Gundlach’s Forecast for 2019
On January 9 at 11am ET, this article was corrected to indicate that Gundlach predicted a weaker (not stronger) dollar in 2019. On January 11 at 11am, this article was corrected to show that the German bund yield was 0.2%, not 2.2%.
Jeffrey Gundlach said that 2019 will mark the start of a period when bond markets must reckon with the rising federal deficit. In his most passionate comments ever on this topic, he said the exploding national debt and liabilities involving pension funds, state and local government governments and Social Security have reached a stage that is “totally unthinkable.”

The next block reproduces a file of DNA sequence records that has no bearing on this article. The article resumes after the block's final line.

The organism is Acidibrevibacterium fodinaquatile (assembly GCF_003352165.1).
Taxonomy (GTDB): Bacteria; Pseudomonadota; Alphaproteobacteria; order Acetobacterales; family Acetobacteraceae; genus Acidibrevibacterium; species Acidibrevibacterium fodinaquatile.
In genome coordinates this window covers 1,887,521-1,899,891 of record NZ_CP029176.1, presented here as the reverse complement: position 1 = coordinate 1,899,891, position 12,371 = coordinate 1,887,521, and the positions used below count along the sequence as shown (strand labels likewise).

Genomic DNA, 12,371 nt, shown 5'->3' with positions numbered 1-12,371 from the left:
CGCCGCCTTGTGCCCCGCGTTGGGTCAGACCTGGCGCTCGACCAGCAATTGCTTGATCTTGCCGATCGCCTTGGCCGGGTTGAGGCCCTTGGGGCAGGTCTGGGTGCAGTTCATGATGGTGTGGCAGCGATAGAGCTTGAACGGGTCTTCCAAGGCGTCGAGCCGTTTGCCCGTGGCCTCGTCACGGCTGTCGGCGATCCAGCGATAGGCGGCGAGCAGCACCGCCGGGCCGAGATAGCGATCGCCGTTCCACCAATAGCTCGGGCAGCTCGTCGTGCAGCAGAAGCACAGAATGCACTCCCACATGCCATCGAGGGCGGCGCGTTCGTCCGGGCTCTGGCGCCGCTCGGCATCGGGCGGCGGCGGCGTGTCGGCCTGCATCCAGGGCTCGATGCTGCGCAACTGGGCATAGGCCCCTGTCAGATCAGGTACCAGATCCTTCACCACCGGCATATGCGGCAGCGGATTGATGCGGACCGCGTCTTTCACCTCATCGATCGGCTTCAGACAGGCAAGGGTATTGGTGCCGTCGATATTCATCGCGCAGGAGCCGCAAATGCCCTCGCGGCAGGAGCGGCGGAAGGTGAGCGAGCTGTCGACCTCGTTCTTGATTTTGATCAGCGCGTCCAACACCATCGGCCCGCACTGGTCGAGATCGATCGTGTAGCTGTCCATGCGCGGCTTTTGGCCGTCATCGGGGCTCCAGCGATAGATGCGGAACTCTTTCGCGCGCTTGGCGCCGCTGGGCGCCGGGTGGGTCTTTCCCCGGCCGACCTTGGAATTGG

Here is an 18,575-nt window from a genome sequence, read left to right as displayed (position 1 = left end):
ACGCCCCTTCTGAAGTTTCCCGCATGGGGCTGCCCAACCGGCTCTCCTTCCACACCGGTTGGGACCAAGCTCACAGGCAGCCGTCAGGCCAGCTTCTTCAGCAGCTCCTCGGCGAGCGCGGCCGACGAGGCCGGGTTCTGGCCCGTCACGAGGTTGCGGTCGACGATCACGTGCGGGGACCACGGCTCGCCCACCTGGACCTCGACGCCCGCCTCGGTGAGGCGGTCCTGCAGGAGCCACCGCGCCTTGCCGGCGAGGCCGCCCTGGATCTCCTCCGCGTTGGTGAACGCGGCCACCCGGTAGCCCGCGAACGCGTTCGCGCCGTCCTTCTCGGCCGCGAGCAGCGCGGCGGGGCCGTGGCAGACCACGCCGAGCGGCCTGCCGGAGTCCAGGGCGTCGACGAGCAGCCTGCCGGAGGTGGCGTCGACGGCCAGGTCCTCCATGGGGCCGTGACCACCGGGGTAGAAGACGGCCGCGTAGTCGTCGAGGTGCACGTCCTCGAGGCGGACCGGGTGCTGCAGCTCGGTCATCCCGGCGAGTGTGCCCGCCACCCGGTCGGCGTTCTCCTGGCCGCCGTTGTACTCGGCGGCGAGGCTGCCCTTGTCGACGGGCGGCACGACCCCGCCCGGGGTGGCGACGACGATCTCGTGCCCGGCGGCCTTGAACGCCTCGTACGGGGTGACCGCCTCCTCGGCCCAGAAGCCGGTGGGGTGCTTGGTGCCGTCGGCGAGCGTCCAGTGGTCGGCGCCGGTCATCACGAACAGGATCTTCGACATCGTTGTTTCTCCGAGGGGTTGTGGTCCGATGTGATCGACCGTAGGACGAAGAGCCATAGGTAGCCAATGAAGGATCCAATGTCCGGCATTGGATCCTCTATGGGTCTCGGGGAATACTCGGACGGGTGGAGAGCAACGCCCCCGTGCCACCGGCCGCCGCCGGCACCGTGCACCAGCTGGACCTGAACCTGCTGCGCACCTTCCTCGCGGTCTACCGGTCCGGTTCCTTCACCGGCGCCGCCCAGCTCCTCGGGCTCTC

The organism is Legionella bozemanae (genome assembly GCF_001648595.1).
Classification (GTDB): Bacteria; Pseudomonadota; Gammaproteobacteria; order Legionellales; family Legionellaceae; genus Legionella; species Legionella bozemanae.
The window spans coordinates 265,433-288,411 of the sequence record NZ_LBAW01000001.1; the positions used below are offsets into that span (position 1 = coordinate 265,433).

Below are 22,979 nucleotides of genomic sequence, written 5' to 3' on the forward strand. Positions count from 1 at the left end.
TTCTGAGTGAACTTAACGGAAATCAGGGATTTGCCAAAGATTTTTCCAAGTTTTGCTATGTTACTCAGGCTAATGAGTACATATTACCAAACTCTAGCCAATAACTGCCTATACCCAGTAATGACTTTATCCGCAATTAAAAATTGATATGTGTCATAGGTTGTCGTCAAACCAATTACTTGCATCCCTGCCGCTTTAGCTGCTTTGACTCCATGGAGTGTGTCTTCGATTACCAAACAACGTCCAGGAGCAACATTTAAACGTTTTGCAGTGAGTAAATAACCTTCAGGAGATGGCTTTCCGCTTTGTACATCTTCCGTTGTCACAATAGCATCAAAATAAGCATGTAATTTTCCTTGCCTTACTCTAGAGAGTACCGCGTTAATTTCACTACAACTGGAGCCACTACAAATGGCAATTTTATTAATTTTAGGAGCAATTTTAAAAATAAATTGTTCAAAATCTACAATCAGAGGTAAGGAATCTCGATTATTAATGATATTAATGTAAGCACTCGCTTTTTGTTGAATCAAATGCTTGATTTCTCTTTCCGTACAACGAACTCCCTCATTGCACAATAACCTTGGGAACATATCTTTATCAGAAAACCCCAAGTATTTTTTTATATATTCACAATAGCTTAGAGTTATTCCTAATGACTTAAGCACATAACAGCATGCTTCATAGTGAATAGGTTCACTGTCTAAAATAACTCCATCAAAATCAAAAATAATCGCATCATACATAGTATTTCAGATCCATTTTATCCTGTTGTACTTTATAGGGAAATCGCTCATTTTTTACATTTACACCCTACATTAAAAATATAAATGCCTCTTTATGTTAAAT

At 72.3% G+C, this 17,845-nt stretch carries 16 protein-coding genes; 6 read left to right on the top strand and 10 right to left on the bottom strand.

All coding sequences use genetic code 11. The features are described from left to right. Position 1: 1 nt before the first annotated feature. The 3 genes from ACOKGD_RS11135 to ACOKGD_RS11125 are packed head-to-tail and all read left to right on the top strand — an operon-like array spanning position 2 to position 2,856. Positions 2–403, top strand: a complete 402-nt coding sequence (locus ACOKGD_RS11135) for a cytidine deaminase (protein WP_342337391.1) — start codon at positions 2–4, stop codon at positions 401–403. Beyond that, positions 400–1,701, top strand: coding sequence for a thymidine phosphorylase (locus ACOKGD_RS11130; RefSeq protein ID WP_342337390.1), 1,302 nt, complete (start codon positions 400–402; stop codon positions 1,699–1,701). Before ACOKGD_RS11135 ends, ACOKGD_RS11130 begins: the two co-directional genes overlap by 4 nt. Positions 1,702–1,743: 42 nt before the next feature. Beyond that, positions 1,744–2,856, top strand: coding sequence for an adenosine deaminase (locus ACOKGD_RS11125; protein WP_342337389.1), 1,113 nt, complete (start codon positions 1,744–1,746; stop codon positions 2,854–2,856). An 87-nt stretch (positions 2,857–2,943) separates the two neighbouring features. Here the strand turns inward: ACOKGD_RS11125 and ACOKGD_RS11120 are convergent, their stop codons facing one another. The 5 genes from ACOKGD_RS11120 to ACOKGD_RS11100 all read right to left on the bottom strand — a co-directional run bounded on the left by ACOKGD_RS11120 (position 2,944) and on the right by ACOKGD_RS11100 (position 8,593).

Gundlach is the founder and chief investment officer of Los Angeles-based DoubleLine Capital, a leading provider of fixed-income mutual funds and ETFs. He spoke to investors via a conference call on January 8. Slides from that presentation are available here. This webinar was his annual forecast for the global markets and economies for 2019.
Before we look at his 2019 predictions, let’s review his forecasts from a year ago.
His top prediction was that emerging markets and commodities were the best opportunities for 2018. The MSCI emerging market index was down 14.58% last year. But, in fairness, when Gundlach has recommended emerging markets it has always been in the context of a long time horizon – seven years or more. Commodities also did not fare well in 2018. The two largest broad-based commodity ETNs, Shares S&P Commodity-Indexed Trust (GSG) and Dow Jones-AIG Commodity Index (DJP), were down 13.9% and 13.1% respectively.